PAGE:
Keep My Covenant
“God said to Abraham, ‘As for you, you shall keep my covenant, you and your offspring after you throughout their generations’” (Gen. 17:9).- Genesis 17:8–9
In today’s passage, God again pledges to give the land of Canaan to Abraham and his offspring (Gen. 17:8). Ancient Egyptian maps show that Canaan comprised an area roughly coterminous with the modern nation of Israel as well as southern Lebanon and Syria. This land, Yahweh promises, will be an everlasting possession, and He will continue to be the Lord of Abraham’s progeny after he is gone.
The promise of land has conditions attached to it. Yahweh’s pledge to be the God of the patriarch’s offspring implies that the inheritance of the promises depends on the fidelity of Abraham’s children to the Creator. This thought becomes more than an inference when the Almighty orders Abraham to keep covenant in verse 9.
Hebrew grammar helps illustrate the foundational principle of covenant-keeping. The terms rendered keep and covenant occur independently throughout the Old Testament, but they are combined in only thirteen places. Of these thirteen, seven describe the Lord’s steadfast love for and commitment to His people (for example, Deut. 7:9). Thus, when God commands His people to keep His covenant, He is ordering us to persevere in a love for Him that motivates service to Him in all that we do (see also 6:4–5; Mark 12:28–34).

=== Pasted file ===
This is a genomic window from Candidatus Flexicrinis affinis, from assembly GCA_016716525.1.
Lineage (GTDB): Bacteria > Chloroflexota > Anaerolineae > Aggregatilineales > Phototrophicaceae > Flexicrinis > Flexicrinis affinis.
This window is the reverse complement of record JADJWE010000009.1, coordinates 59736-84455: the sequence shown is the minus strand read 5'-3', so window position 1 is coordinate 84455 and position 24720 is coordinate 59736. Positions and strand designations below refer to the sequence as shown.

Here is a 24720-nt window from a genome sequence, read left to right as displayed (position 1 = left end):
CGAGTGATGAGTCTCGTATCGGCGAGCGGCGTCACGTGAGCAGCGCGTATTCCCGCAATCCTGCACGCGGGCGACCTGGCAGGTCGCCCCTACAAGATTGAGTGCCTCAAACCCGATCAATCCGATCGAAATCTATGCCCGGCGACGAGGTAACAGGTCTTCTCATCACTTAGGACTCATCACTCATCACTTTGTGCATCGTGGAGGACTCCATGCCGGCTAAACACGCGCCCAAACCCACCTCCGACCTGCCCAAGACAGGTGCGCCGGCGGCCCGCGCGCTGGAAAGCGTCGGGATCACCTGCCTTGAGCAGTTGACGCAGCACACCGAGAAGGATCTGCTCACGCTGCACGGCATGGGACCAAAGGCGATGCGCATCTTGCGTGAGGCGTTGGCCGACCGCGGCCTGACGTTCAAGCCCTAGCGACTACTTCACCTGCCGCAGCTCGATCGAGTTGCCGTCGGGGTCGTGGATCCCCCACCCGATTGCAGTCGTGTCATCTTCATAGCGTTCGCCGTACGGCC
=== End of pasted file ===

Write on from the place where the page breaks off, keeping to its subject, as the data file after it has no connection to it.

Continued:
Persistent, flagrant violation of the covenant provoked the Lord to send old covenant Israel into exile (Deut. 28; 2 Kings 17:7–23; 2 Chron. 36:1–21). This is a warning for all people. Those who will not love the Messiah have no claim on the Lord’s promises of land and life. Moreover, any who merely profess to be a part of new covenant Israel can, through brazen transgression, reveal they lack faith and be cut off from the covenant (Matt. 7:21–23; Rom. 11:11–24).
Yet in keeping with His promise to multiply Abraham’s descendants (Gen. 17:6), God has always preserved a faithful remnant. This elect group survives by grace alone and, knowing that the Lord requires them to keep covenant, trust in the only one who kept Himself free from transgression. Christ’s perfect obedience is imputed to those who trust in Him alone, and they can be assured they will inherit God’s promises to Abraham (Gal. 3:29).
The New Testament tells us we can be sure we have a persevering faith in Jesus if we maintain right doctrine (1 John 2:22–23), love other Christians (3:14), and obey Christ’s commands (2:3–6). While we will not be perfect in this, we will endeavor to do these things and repent whenever we see we are not doing them as we should (1:8–10; 2:1–2). If we do these things, we walk blamelessly. Be assured that you are in Christ if you trust Christ alone.
Passages for Further Study